Hong Kong SAR, December 14—APRU is partnering with Google to explore AI-policy issues. The undertaking looks at issues of AI governance, its impact on the Asia Pacific, and how society can maximize AI-tech’s potential for an equitable future.
Collaborators from 11 leading research universities from the APRU network are working together on the first project, “AI for everyone: benefitting from and building trust in the technology.” Keio University leads the project, which features AI experts from Australia, East Asia, South East Asia, and the Americas.
A series of working papers, and their resulting policy recommendations, will be published and widely disseminated to governments and civil society. The guidelines aim to contribute policy foresight and provide policy actors with the latest knowledge to guide decision making.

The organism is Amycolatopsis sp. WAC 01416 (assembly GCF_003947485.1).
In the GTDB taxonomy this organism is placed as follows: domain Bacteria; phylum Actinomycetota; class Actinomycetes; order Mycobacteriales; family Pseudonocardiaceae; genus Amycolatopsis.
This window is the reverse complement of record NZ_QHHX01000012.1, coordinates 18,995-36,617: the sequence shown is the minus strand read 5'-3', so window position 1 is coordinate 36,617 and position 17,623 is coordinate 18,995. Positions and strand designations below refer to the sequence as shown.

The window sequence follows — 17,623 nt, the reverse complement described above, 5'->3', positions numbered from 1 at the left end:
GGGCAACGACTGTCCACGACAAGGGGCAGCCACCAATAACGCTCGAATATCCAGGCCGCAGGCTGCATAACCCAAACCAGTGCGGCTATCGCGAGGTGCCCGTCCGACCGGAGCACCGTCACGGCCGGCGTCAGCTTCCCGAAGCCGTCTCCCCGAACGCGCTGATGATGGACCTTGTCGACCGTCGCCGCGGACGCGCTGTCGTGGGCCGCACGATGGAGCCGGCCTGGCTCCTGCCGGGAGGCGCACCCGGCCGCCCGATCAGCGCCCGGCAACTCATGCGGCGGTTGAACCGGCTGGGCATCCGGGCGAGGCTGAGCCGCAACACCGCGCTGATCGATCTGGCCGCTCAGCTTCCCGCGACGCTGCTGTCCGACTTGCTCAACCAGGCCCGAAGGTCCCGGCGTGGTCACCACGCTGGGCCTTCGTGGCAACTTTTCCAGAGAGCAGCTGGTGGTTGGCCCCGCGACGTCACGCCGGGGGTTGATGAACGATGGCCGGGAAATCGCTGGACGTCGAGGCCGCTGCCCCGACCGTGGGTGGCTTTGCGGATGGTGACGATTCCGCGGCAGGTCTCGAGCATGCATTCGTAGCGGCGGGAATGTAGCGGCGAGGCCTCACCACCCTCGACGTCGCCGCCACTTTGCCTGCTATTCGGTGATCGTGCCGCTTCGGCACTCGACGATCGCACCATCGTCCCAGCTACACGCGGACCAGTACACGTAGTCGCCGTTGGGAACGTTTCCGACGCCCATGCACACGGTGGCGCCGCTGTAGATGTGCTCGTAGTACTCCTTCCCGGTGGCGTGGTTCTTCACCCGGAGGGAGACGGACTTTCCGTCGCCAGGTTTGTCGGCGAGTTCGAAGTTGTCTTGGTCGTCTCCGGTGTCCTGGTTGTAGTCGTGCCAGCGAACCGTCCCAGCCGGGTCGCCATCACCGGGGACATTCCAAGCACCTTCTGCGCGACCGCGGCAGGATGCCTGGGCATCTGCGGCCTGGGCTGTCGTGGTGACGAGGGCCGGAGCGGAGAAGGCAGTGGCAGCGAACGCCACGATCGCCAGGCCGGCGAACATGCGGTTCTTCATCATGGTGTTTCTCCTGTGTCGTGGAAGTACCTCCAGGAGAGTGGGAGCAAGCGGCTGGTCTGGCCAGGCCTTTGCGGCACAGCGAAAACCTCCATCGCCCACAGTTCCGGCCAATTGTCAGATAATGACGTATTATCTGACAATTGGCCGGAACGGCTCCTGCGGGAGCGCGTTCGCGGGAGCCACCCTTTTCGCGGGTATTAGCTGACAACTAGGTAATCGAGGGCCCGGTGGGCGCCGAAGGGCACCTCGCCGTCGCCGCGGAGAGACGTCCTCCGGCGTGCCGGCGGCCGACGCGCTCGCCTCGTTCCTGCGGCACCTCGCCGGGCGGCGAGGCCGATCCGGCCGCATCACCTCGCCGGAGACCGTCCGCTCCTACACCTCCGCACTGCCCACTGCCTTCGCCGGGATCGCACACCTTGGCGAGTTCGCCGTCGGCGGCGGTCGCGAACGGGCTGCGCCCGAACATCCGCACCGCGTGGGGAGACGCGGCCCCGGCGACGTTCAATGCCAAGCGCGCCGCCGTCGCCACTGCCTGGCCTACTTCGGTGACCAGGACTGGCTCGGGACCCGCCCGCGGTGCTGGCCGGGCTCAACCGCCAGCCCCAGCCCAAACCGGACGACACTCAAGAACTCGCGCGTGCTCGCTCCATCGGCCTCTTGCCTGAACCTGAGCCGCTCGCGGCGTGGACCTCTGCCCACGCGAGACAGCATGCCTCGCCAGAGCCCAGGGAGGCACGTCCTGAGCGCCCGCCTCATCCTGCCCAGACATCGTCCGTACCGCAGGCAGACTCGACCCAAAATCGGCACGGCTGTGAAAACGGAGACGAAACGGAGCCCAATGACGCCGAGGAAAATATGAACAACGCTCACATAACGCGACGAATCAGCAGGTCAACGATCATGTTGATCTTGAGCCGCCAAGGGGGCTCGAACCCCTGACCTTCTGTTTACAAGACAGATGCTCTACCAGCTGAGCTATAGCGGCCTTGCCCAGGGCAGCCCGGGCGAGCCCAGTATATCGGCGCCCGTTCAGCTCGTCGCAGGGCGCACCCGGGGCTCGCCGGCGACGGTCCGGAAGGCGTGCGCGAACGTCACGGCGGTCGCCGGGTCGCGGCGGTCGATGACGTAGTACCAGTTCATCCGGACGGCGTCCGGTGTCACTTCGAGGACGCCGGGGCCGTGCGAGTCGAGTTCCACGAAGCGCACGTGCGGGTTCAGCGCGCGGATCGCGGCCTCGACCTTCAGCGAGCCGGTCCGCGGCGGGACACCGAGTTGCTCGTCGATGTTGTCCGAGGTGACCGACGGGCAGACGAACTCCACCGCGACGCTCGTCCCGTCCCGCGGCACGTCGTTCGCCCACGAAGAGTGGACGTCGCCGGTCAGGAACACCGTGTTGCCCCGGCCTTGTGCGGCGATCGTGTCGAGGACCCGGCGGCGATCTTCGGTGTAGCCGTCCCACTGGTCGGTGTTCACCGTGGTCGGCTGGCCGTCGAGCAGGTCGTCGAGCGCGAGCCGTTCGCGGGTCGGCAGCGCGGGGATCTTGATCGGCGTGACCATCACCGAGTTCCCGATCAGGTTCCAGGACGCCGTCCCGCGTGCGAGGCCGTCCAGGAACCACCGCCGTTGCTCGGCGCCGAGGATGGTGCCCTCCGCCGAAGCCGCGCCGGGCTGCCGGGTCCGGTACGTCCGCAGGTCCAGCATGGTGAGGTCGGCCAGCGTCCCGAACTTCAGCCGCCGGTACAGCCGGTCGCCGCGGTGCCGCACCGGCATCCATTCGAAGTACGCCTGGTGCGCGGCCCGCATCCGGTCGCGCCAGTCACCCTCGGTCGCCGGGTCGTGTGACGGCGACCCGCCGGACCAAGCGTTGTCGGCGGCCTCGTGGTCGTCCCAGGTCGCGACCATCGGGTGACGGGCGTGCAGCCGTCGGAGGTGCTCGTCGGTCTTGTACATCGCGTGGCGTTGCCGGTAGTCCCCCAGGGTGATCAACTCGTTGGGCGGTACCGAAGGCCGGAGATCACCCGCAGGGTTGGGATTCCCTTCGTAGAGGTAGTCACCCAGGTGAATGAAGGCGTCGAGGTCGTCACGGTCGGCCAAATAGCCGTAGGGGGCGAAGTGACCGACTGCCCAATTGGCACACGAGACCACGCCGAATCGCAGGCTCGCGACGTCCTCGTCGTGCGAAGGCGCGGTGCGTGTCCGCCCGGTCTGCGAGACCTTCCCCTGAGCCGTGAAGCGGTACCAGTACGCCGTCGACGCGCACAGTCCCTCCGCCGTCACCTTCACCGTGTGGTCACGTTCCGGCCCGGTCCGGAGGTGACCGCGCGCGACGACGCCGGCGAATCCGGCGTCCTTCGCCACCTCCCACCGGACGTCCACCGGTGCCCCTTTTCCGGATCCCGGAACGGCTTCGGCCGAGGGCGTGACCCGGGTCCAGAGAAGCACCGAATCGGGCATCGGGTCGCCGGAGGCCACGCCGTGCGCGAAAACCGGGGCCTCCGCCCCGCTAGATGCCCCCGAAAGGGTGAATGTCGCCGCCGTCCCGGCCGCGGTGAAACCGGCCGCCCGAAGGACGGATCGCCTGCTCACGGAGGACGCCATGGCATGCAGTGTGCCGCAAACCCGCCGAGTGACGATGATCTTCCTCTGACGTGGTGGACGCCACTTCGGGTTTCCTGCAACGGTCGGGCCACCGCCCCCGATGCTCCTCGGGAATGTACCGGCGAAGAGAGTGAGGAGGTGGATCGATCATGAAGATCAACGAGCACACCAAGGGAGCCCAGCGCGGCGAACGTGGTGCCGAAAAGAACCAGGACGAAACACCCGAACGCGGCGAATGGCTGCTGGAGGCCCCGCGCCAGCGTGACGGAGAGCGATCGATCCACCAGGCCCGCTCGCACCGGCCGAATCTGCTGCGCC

The project covers a broad spectrum of AI governance issues, including AI-ready education and black-box decision making, as well as less common issues such as criminal law, military robots, electoral systems.
The collaboration’s first workshop on AI accessibility and governance was held on December 1 at Keio University in Tokyo, led by project Co-Chairs and AI-experts Professors Jiro Kokuryo (Keio) and Toby Walsh (UNSW).
Previously a telecom professional, Prof. Jiro Kokuryo advised the Japanese government on the nation’s IT policies. He was a member of Japan’s IT Strategic Headquarters.
Prof. Toby Walsh is one of Australia’s lead experts on AI and is currently a Fellow of the Australian Academy of Science, the Association for the Advancement of Artificial Intelligence (AAAI), and the European Association for AI (EurAI).
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Keio and UNSW are members of the APRU network of leading research universities in the Asia Pacific.
Other involved APRU member institutions include Far Eastern Federal University (Russia), Peking University (China), The Chinese University of Hong Kong, National University of Singapore, Technologico de Monterrey (Mexico), Fudan University (China), Universidad de Chile (Chile), UNSW Sydney (Australia), and The Hong Kong University of Science and Technology.